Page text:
At Datarecovery.com, we receive thousands of hard drives each month, and when we notice a specific issue with a certain model number or series, we try to spread the word. Recently, we’ve seen a large number of Seagate/Samsung Spinpoint M8 ST1000LM024 and ST1000LM025 hard drives with head failures.
Several important caveats: We only receive drives when they fail, not when they operate normally, so our experience is limited. We can’t judge failure rates or make broad generalizations about any type of hard drive, but we can point out known problems when our engineers see them consistently.
In other words, if you’ve got a ST1000LM024 series hard drive, it’s not necessarily on the verge of failure. If your drive fails, however, it’s more likely to have a head failure than another type of issue.
Another note: The ST1000LM024 is a series of 2.5-inch drives, and as such, they’re more likely to be used in laptops and external hard drives than 3.5-inch drives. That could account for a number of the head failures. The ST1000LM025 series has a USB interface, rather than a SATA interface, but is otherwise very similar.
Failure Issues for the Seagate ST1000LM024 and Seagate ST1000LM025 Series
In any case, these 1TB hard drives often suffer from a read/write head failure. The heads may lock in place (an issue data recovery engineers refer to as stiction), often creating a telltale buzzing sound when the drive attempts to boot or access data. This doesn’t necessarily result in substantial data loss, since the heads don’t damage the platters where the data is stored.
Alternately, if the heads fail and prevent the drive from calibrating, the drive will often make an audible clicking or beeping noise. If the drive can calibrate, it may sound like it operates normally, but users will not be able to access data. Each of these problems is severe and should be treated with caution.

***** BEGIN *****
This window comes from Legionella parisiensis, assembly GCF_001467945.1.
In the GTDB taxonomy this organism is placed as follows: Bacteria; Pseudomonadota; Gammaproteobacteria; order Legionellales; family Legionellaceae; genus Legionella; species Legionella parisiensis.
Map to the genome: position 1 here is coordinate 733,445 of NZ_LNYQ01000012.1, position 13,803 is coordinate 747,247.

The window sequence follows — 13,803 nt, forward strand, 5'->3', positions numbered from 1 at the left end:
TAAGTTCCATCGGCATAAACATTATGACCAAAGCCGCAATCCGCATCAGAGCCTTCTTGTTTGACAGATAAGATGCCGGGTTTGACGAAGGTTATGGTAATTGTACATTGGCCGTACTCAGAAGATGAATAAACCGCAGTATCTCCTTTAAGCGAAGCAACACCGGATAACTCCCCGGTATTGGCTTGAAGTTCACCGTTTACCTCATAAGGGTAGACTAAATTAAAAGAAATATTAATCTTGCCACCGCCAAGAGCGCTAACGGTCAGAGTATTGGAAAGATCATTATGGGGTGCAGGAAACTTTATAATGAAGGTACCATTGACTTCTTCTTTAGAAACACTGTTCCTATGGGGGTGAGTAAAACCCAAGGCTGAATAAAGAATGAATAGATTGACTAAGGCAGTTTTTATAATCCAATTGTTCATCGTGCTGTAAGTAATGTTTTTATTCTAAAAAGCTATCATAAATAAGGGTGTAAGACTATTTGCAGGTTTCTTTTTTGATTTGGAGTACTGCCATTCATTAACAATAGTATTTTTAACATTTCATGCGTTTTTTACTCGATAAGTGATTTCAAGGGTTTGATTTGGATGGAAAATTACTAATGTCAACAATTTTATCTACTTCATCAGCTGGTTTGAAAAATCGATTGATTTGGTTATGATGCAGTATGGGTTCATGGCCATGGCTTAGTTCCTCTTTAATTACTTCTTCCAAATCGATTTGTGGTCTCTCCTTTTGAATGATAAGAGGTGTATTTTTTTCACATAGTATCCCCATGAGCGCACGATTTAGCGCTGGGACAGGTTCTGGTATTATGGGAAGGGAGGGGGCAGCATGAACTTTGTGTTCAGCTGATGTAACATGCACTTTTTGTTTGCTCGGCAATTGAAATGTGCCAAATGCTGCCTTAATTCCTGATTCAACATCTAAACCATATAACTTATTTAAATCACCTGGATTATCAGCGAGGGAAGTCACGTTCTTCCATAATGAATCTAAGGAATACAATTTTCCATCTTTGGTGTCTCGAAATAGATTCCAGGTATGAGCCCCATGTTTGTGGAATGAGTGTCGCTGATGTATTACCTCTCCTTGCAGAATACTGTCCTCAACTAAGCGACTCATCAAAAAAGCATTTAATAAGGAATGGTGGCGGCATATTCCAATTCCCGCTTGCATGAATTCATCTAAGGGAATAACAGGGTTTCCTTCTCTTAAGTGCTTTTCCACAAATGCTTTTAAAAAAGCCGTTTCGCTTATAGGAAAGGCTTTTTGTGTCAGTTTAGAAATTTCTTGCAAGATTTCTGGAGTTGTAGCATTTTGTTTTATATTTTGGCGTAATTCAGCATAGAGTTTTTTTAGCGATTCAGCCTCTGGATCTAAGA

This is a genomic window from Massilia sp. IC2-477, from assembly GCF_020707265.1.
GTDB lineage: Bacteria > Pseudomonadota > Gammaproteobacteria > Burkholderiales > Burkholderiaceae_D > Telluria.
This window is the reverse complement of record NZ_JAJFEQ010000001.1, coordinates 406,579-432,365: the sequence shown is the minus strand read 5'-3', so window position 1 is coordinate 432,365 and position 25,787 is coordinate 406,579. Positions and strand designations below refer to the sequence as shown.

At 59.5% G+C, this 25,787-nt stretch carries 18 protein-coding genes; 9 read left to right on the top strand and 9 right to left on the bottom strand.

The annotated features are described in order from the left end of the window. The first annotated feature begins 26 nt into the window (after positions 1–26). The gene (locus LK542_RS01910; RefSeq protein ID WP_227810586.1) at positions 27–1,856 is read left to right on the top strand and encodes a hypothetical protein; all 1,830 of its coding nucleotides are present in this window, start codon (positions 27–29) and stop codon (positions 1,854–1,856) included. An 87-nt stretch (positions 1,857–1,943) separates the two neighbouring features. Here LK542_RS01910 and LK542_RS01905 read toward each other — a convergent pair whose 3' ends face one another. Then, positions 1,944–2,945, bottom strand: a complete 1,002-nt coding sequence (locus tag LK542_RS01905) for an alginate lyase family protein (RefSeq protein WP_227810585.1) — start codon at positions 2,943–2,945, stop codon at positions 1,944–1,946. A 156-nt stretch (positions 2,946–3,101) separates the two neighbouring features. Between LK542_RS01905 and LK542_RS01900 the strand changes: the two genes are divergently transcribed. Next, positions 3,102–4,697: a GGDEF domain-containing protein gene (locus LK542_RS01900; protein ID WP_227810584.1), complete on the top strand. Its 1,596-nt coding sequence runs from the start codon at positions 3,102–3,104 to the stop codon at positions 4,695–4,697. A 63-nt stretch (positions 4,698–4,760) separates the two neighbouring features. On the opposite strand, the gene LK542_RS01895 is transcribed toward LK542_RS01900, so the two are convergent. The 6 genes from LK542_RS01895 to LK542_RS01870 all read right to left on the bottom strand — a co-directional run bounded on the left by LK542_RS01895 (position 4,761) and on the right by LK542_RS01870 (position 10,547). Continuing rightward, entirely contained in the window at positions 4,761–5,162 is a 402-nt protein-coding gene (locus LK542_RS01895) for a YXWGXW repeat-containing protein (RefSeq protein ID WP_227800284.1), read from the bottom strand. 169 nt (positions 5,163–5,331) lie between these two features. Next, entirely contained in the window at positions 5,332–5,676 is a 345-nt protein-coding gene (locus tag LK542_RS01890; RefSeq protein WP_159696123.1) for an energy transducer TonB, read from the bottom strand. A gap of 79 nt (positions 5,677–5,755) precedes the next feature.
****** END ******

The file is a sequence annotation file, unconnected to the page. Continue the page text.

Data Recovery for Seagate ST1000LM024 and Seagate ST1000LM025 Series Hard Drives
The ST1000LM025 and ST1000LM024 drive series are the Seagate model names; previously, Samsung marketed the drives under the model number HN-M101MBB, with slight variations in the model number (for instance, HN-M101MBB/AV1, HN-M101MBB/SCC, HN-M101MBB/LC2, etc.). At this time, we cannot say whether these drives have a high failure incidence as compared to other hard drive models.
Fortunately, this failure scenario has a high rate of successful data recovery. As with any hard drive—and particularly in the case of a read/write head failure—users should not operate failed ST1000LM025 / ST1000LM024 drives under any circumstances, as this can cause permanent losses in some instances.
Instead, turn your computer off immediately and call 1.800.237.4200 or fill out our fast online form to learn more or to speak with a specialist.